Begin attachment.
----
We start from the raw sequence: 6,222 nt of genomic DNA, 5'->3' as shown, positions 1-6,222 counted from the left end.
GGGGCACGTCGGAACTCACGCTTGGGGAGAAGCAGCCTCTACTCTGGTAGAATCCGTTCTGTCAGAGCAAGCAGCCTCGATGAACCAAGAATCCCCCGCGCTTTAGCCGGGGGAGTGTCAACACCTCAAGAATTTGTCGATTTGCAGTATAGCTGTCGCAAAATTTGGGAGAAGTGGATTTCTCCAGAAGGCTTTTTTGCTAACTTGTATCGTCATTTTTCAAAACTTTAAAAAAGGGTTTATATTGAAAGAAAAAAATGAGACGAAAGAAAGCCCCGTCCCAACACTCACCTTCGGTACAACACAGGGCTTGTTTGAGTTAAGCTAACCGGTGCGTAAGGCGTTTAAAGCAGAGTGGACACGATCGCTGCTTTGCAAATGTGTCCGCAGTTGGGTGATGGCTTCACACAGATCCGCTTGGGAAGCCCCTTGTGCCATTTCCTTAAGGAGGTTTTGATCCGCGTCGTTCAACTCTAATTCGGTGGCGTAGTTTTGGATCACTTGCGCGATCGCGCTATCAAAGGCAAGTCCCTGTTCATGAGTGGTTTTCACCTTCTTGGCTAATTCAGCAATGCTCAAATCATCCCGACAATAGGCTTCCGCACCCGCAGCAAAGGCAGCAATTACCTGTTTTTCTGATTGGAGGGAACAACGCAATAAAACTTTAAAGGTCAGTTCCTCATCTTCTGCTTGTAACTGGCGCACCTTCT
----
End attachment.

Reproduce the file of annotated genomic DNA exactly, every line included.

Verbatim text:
We start from the raw sequence: 6,222 nt of genomic DNA, 5'->3' as shown, positions 1-6,222 counted from the left end.
GGGGCACGTCGGAACTCACGCTTGGGGAGAAGCAGCCTCTACTCTGGTAGAATCCGTTCTGTCAGAGCAAGCAGCCTCGATGAACCAAGAATCCCCCGCGCTTTAGCCGGGGGAGTGTCAACACCTCAAGAATTTGTCGATTTGCAGTATAGCTGTCGCAAAATTTGGGAGAAGTGGATTTCTCCAGAAGGCTTTTTTGCTAACTTGTATCGTCATTTTTCAAAACTTTAAAAAAGGGTTTATATTGAAAGAAAAAAATGAGACGAAAGAAAGCCCCGTCCCAACACTCACCTTCGGTACAACACAGGGCTTGTTTGAGTTAAGCTAACCGGTGCGTAAGGCGTTTAAAGCAGAGTGGACACGATCGCTGCTTTGCAAATGTGTCCGCAGTTGGGTGATGGCTTCACACAGATCCGCTTGGGAAGCCCCTTGTGCCATTTCCTTAAGGAGGTTTTGATCCGCGTCGTTCAACTCTAATTCGGTGGCGTAGTTTTGGATCACTTGCGCGATCGCGCTATCAAAGGCAAGTCCCTGTTCATGAGTGGTTTTCACCTTCTTGGCTAATTCAGCAATGCTCAAATCATCCCGACAATAGGCTTCCGCACCCGCAGCAAAGGCAGCAATTACCTGTTTTTCTGATTGGAGGGAACAACGCAATAAAACTTTAAAGGTCAGTTCCTCATCTTCTGCTTGTAACTGGCGCACCTTCT